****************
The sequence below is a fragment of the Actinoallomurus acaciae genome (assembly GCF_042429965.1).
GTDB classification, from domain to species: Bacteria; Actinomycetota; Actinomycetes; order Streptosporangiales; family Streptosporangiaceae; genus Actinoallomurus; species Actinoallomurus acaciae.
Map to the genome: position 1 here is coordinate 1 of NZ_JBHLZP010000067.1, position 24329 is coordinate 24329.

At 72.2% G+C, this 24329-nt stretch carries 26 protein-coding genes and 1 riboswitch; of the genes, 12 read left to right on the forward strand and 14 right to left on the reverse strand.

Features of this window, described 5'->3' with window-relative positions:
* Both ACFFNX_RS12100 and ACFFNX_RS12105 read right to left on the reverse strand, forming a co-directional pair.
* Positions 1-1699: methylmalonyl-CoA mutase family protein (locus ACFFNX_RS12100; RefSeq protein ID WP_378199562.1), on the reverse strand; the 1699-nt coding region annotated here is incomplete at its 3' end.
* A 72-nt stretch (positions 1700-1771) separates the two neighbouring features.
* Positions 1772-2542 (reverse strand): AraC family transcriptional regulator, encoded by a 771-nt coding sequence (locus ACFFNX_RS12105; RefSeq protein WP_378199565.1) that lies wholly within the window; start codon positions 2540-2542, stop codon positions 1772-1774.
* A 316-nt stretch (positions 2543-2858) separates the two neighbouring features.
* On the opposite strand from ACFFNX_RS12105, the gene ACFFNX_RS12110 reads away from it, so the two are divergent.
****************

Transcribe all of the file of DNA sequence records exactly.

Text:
The sequence below is a fragment of the Actinoallomurus acaciae genome (assembly GCF_042429965.1).
GTDB classification, from domain to species: Bacteria; Actinomycetota; Actinomycetes; order Streptosporangiales; family Streptosporangiaceae; genus Actinoallomurus; species Actinoallomurus acaciae.
Map to the genome: position 1 here is coordinate 1 of NZ_JBHLZP010000067.1, position 24329 is coordinate 24329.

At 72.2% G+C, this 24329-nt stretch carries 26 protein-coding genes and 1 riboswitch; of the genes, 12 read left to right on the forward strand and 14 right to left on the reverse strand.

Features of this window, described 5'->3' with window-relative positions:
* Both ACFFNX_RS12100 and ACFFNX_RS12105 read right to left on the reverse strand, forming a co-directional pair.
* Positions 1-1699: methylmalonyl-CoA mutase family protein (locus ACFFNX_RS12100; RefSeq protein ID WP_378199562.1), on the reverse strand; the 1699-nt coding region annotated here is incomplete at its 3' end.
* A 72-nt stretch (positions 1700-1771) separates the two neighbouring features.
* Positions 1772-2542 (reverse strand): AraC family transcriptional regulator, encoded by a 771-nt coding sequence (locus ACFFNX_RS12105; RefSeq protein WP_378199565.1) that lies wholly within the window; start codon positions 2540-2542, stop codon positions 1772-1774.
* A 316-nt stretch (positions 2543-2858) separates the two neighbouring features.
* On the opposite strand from ACFFNX_RS12105, the gene ACFFNX_RS12110 reads away from it, so the two are divergent.